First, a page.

What I wish My College Professors Would Have Taught Me: Tardiness is Unacceptable

There are some things that can and will never be taught in the classroom. Maybe it’s because those topics are seen as too radical or have been flagged as a lawsuit risk, but truly these are the missing pieces of wisdom that leave many college grads as an incomplete puzzle with still much to figure out in the real world. In the spirit of Back-to-School, this will be a 5-part series exploring the top lessons I wish would have been included in my own college degree. It’s blunt and it’s honest, but it’s sure to be interesting.

Lesson five: Tardiness is Unacceptable

The Persistence of Memory by Salvador Dali, 1931
The Persistence of Memory by Salvador Dali, 1931

I see this saying everywhere, but it has really stayed with me—

“Opportunity doesn’t go away, it goes to someone else.”

Partially due to this very saying I’ve become a huge stickler for timeliness and I first and foremost apply these standards to myself. Through experiences, both good and bad, I know that not responding to an e-mail, or message of any form, within a reasonable time frame could lose me a potential business opportunity. Applied to

another situation—showing up late to an event not only displays lack of interest, but could cost me key networking opportunities. These facts of life are ones I had to learn on my own, outside the walls of a classroom. While I was in college, it seemed as though time was irrelevant and I don’t just mean by pulling all nighters or staying out ‘til the sun came up.

Far too often I had professors who accepted late papers without even challenging the student to provide a reason. These were the same professors that would let students saunter into class fifteen, twenty, sometimes even forty minutes late carrying lattes in their hand looking anything but rushed, disheveled or apologetic.  They would walk right in front of the professor, mid-lecture, and disrupt the focus of the classroom and make us on-timers wonder why we even bothered setting our alarms if clearly there were no repercussions. So maybe this boils down to a matter of principle and respect—no matter what my underlying issue is with tardiness, I see it as worthy of deeper discussion.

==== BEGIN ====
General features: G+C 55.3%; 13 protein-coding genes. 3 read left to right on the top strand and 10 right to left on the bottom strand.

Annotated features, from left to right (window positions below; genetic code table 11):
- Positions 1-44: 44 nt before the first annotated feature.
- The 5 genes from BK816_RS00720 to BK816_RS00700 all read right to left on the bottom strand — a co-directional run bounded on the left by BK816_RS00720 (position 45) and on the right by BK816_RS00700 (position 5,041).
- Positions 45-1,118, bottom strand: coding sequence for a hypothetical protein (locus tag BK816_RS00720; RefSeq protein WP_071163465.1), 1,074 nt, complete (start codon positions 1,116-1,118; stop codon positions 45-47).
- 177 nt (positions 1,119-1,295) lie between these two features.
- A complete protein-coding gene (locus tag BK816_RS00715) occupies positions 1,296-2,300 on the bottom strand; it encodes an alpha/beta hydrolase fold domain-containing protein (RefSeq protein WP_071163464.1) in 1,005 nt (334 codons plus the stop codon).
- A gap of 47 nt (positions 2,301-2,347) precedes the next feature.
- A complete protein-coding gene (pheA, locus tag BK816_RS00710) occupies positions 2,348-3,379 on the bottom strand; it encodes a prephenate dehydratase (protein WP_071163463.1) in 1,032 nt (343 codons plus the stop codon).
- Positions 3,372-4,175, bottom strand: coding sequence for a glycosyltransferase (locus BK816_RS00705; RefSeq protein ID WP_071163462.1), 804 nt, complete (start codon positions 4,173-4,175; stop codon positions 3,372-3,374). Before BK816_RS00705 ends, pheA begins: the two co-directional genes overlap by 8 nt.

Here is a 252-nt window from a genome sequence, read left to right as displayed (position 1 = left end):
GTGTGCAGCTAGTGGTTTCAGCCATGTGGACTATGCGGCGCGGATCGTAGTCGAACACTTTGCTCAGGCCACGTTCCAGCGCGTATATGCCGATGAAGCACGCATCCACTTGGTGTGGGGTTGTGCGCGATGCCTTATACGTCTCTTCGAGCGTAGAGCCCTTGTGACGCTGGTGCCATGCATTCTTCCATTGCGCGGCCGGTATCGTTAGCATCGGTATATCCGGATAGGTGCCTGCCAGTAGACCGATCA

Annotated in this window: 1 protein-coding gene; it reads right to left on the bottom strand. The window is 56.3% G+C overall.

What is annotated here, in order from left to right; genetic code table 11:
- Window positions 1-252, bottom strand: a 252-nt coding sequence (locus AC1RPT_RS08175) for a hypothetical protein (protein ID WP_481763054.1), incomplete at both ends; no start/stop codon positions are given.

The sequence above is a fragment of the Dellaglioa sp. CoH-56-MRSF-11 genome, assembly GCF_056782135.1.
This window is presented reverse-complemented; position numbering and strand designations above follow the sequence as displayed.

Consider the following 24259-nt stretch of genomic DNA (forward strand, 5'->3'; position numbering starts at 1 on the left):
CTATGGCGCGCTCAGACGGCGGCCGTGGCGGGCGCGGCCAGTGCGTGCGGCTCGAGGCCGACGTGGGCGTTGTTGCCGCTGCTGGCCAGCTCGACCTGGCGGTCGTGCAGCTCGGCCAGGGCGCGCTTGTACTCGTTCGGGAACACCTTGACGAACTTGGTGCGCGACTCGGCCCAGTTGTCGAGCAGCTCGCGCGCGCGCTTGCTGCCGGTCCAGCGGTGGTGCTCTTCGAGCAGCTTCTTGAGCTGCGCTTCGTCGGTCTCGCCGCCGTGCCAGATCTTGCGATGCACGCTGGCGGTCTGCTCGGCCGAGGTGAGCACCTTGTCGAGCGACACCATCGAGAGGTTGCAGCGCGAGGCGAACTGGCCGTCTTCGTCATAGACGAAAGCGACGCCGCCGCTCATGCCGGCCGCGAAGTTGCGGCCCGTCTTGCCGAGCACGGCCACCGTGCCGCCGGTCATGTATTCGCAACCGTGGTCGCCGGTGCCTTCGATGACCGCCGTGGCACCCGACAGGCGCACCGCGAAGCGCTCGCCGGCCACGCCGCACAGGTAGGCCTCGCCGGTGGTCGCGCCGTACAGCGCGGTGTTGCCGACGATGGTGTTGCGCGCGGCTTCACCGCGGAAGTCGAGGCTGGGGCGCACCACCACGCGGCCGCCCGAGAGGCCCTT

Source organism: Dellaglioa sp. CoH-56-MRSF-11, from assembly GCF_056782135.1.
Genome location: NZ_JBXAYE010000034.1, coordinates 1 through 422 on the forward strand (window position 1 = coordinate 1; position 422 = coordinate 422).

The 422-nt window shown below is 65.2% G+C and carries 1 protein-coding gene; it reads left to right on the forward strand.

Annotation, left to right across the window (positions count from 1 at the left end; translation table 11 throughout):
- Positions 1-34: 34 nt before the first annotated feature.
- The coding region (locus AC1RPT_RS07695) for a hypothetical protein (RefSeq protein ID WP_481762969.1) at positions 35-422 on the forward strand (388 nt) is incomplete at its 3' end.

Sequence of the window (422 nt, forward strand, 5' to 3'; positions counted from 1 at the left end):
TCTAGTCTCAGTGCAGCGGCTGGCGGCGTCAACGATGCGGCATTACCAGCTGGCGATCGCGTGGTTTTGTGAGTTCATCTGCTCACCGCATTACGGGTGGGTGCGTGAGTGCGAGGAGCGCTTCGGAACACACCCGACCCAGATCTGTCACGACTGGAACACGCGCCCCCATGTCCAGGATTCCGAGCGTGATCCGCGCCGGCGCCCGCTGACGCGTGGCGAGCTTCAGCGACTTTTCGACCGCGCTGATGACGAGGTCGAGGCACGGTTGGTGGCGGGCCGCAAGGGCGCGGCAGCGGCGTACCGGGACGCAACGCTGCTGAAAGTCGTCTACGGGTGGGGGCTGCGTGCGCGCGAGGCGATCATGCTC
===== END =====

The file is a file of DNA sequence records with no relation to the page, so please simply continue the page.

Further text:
I wish my college professors would have stressed the importance of timeliness, which of course goes hand-in-hand with time management. As students, we would have benefited from learning that boundaries exist and when someone who is in a position of power over us sets such a boundary, we are expected to comply. This would have taught us to be more respectful, responsible and better stewards of our time. Those college years are crucial ones. We are experimenting with both the freedoms and obligations that come with living on our own. While we may be seeking our independence, we still need reminders that we don’t make ALL of our own rules and opportunities are like college co-eds—if you don’t pay them quick enough attention, they’re on to the next person who will.

In case you missed a few “classes”, here’s some reading homework:

Lesson One: Group projects can be completed alone.

Lesson Two: It’s okay to NOT like everyone you work with.

Lesson Three: In the real world, you’re not expected to have every answer.

Lesson Four: It’s almost never about WHAT you know.